Contemporary World Cinema
SIFF Says:German-Turkish filmmaker Fatih Akin with co-writer Mardik Martin (RAGING BULL, MEAN STREETS) turns his attention toward the 1915 Armenian genocide in his new, continent-crossing epic. Armenian Christian and blacksmith Nazareth is captured from his home and torn away from his dear wife and two daughters by Ottoman authorities who quickly turn him into a slave laborer. Resigned to working nonstop to build a road in the dusty, unyielding desert, time painfully passes. In a confrontation between the Ottomans, civilian Turks, and the prisoners, Nazareth gets his throat cut and becomes mute, yet in the chaos he sneakily escapes. Thus begins his quest towards reuniting with his daughters, who he learns are still alive setting Nazareth off on a harsh journey that will take him several years and thousands of miles. Akin delivers a compelling and visually extravagant film that expertly shows the historical horrors of the time and the extremes a man will go to in order to keep his family together.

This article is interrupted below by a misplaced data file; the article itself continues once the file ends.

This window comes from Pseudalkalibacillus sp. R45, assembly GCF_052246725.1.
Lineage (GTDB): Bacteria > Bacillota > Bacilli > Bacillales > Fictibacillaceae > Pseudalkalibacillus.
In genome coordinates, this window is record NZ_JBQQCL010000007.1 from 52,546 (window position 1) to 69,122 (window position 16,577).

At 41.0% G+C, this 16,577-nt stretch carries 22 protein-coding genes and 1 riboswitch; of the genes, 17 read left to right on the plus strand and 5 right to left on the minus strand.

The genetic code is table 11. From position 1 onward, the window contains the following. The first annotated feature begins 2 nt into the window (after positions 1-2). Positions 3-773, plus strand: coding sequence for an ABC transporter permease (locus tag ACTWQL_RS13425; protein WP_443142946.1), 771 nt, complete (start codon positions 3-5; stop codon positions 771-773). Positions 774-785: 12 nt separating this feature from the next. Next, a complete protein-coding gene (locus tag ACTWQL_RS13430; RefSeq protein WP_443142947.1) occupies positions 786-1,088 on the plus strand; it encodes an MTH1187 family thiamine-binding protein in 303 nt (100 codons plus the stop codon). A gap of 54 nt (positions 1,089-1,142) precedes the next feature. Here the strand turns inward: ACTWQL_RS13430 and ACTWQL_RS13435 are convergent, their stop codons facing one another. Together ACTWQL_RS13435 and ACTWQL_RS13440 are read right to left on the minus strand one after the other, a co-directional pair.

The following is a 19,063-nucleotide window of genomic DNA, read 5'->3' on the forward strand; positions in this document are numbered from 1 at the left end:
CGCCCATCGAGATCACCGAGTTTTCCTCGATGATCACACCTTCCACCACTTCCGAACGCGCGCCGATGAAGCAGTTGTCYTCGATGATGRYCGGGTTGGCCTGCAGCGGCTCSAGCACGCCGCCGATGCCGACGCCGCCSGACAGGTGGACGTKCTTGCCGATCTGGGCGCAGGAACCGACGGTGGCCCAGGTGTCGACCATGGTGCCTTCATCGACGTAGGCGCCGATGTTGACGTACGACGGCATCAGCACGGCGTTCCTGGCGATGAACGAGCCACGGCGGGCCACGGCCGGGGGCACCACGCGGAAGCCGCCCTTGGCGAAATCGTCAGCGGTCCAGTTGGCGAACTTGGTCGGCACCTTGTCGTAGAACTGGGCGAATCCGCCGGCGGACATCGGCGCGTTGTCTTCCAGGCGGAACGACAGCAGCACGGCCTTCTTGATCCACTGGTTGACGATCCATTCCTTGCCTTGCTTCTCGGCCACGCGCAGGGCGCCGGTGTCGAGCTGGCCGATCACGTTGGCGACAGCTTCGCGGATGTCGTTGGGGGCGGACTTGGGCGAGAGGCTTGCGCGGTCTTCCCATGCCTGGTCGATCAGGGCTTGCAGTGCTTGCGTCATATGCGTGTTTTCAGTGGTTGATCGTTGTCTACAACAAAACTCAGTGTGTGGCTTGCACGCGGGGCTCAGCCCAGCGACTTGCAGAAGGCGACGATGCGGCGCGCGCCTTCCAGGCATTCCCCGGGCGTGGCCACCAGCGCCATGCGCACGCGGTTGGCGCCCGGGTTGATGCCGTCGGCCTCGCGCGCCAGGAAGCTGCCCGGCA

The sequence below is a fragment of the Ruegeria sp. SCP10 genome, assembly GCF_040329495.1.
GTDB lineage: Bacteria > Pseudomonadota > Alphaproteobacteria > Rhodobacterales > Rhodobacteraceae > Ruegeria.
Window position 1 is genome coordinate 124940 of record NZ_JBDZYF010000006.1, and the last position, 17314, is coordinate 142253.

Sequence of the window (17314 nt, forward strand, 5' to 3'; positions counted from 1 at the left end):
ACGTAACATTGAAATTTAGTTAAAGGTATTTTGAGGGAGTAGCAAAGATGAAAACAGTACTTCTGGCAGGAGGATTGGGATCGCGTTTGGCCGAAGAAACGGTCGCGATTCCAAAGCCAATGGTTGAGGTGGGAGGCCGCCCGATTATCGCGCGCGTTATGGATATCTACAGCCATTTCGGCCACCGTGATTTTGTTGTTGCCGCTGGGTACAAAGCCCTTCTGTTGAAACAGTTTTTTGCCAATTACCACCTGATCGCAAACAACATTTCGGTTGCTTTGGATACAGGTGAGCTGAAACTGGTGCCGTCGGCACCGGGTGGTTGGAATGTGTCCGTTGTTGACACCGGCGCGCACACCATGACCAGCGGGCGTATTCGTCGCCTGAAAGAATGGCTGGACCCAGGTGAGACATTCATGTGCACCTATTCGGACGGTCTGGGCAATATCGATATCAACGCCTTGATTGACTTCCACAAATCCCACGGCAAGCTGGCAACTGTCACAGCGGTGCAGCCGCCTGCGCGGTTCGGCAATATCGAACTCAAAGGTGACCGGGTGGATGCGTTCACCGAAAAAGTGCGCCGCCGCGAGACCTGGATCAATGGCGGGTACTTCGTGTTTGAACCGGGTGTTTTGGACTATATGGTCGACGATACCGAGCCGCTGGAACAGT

This is a brutal one. Beginning with World War I and the Armenian genocide, there are scenes of murder, rape, enslavement, and more of the evils that humans do to one another. But the movie also follows a journey that includes amazing landscapes, gorgeous period detail, and a heartfelt (if somewhat implausible) story. (GILLIAN ANDERSON)
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